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Former President George H.W. Bush hospitalized hours after wife’s funeral

Former president George W. Bush, left, wheels his father, former president George H.W. Bush into the church for the funeral for former first lady Barbara Bush at St. Martin's Episcopal Church on April 21, 2018 in Houston, Texas. (Pool/Getty Images)

Former President George H.W. Bush is in intensive care, a family spokesman said Monday.

The former president was admitted to Houston Methodist Hospital Sunday morning after contracting an infection that led to sepsis, which can be life-threatening.

Family spokesman Jim McGrath said Bush is responding to treatments and appears to be recovering.

CNN reports that Bush was in critical condition.

“President Bush admitted to the Houston Methodist Hospital yesterday morning after contracting an infection that spread to his blood. He is responding to treatments and appears to be recovering. We will issue additional updates as events warrant.”

The former President’s hospitalization is especially upsetting for his family because it follows so closely to the death of his wife of 73 years last Tuesday. The family had been worried about how he would deal with her death and such an emotional week, a source close to the former President told CNN.

The funeral

On Saturday, more than 1,000 mourners gathered in Texas to attend the funeral of former first lady Barbara Bush.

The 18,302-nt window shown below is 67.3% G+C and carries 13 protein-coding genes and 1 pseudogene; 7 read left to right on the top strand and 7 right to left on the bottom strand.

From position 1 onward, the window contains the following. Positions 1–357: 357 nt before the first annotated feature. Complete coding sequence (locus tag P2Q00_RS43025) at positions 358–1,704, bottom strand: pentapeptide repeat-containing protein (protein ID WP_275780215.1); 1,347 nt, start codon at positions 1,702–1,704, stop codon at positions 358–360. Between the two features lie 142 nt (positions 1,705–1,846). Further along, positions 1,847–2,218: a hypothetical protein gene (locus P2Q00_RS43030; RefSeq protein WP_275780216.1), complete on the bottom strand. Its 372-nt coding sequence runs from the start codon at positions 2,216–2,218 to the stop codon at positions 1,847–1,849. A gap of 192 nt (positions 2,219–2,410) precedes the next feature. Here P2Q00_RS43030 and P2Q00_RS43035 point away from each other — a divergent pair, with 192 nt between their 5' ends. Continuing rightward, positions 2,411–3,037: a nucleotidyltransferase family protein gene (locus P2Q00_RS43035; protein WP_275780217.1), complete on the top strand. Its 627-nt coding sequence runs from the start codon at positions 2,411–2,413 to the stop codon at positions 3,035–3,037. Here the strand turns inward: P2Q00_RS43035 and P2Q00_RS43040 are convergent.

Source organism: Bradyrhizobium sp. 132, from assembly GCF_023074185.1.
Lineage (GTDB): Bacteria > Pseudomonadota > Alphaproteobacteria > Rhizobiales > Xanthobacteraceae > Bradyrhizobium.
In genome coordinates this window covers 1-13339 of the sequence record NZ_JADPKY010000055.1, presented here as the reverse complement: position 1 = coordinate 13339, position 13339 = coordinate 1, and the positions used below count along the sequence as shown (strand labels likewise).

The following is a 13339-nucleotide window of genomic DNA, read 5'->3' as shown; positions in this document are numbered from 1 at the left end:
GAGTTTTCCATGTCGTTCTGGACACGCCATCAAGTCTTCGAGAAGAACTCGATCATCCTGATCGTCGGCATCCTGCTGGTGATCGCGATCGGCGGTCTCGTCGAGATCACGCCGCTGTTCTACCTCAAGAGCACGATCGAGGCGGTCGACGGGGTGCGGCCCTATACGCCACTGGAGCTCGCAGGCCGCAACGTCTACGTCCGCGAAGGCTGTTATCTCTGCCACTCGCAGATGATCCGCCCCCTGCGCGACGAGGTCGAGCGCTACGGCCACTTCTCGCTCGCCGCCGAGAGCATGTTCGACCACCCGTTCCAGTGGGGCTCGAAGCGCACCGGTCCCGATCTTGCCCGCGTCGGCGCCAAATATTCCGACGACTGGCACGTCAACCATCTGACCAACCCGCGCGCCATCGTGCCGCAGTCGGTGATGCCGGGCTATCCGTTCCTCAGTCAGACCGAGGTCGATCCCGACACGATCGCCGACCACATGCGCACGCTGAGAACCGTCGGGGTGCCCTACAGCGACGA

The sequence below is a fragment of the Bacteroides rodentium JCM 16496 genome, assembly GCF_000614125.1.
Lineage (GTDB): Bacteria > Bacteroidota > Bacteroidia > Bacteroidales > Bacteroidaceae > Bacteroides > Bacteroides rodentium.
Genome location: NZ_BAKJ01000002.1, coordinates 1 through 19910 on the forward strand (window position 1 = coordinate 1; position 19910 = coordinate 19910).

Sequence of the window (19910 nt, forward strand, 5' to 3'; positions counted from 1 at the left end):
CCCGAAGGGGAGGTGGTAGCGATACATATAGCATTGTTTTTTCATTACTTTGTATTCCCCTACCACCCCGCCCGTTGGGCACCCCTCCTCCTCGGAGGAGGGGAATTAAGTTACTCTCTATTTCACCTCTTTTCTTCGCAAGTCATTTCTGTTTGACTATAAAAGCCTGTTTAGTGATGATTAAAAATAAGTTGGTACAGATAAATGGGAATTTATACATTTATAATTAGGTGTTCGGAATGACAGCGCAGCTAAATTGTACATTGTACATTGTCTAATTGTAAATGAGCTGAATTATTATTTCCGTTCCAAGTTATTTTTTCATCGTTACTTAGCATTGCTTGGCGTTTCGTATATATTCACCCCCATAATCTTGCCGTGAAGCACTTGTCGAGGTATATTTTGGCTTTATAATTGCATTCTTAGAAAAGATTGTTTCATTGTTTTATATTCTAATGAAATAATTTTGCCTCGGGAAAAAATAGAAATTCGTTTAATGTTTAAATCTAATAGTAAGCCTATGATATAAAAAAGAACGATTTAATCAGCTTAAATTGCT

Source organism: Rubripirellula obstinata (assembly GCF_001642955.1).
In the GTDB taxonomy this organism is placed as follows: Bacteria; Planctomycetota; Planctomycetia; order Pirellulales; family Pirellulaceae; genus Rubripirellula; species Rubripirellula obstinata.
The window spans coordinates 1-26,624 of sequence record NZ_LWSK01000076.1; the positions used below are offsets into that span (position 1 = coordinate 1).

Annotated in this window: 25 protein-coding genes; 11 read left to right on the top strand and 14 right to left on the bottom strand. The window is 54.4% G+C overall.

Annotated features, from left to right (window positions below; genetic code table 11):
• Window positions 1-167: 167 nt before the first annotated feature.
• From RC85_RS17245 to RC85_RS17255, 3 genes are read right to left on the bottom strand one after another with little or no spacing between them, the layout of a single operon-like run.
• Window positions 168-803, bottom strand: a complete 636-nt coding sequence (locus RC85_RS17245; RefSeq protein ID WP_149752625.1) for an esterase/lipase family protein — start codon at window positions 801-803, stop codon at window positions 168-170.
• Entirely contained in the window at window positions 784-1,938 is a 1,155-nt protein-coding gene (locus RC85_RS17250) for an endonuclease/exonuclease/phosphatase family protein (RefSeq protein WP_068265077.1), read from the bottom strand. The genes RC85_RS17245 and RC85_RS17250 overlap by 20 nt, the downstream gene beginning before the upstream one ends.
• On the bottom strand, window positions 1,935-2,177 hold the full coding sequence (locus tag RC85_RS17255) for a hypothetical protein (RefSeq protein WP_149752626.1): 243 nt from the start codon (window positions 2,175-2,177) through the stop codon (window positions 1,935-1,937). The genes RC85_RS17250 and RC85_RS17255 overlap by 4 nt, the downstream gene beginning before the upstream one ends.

“We learned to strive to be genuine and authentic by the best role model in the world,” Bush said of his mother. During his last visit with her, Bush said that he asked his mother what her feelings were about death. “Jeb, I believe in Jesus and he as my savior,” she told him. “I don’t want to leave your dad but I know I’ll be in a beautiful place.”

Former president George H.W. Bush, former president George W. Bush, former first lady Laura Bush and family leave St. Martin’s Episcopal Church following the funeral service for former first lady Barbara Bush on April 21, 2018 in Houston, Texas. (Brett Coomer – Pool/Getty Images)

As the family entered the church, the second President Bush guided his father’s wheelchair to the family’s pew. The scene would be repeated as eight of Bush’s grandchildren carried her casket outside following the service.

The service also included eulogies from Bush’s close friend Susan Baker and historian Jon Meacham.

“Barbara Bush was the first lady of the greatest generation,” Meacham said.

The historian said she was a “point of light” because of the kindness and compassion she showed when she embraced HIV-positive and AIDS patients in the late 1980s and her dedication to the issue family literacy.

Baker said that as the “tough, but loving, enforcer,” Bush was “the secret sauce of this extraordinary family.”

“Thank you, dear Lord, for bringing Barbara Pierce Bush, this vibrantly beautifully human being, into the world,” Baker said. “And especially for bringing her friendship into our lives.”

Many of the speakers made sure to include funny stories about Bush, who was known for being quick-witted and having a good sense of humor. Meacham said that during her final days in the hospital, Bush jokingly asked a nurse if she wanted to know “why George W. turned out the way he had.” Meacham said she replied, “I smoked and drank while I was pregnant.”

In another emotional moment, six of Bush’s grandchildren — all women — each read a section from a passage from the Book of Proverbs that began with the lines, “Her children rise up and call her happy; her husband too, and he praises her: ‘Many women have done excellently, but you surpass them all.'”

The Bushes were married for 73 years.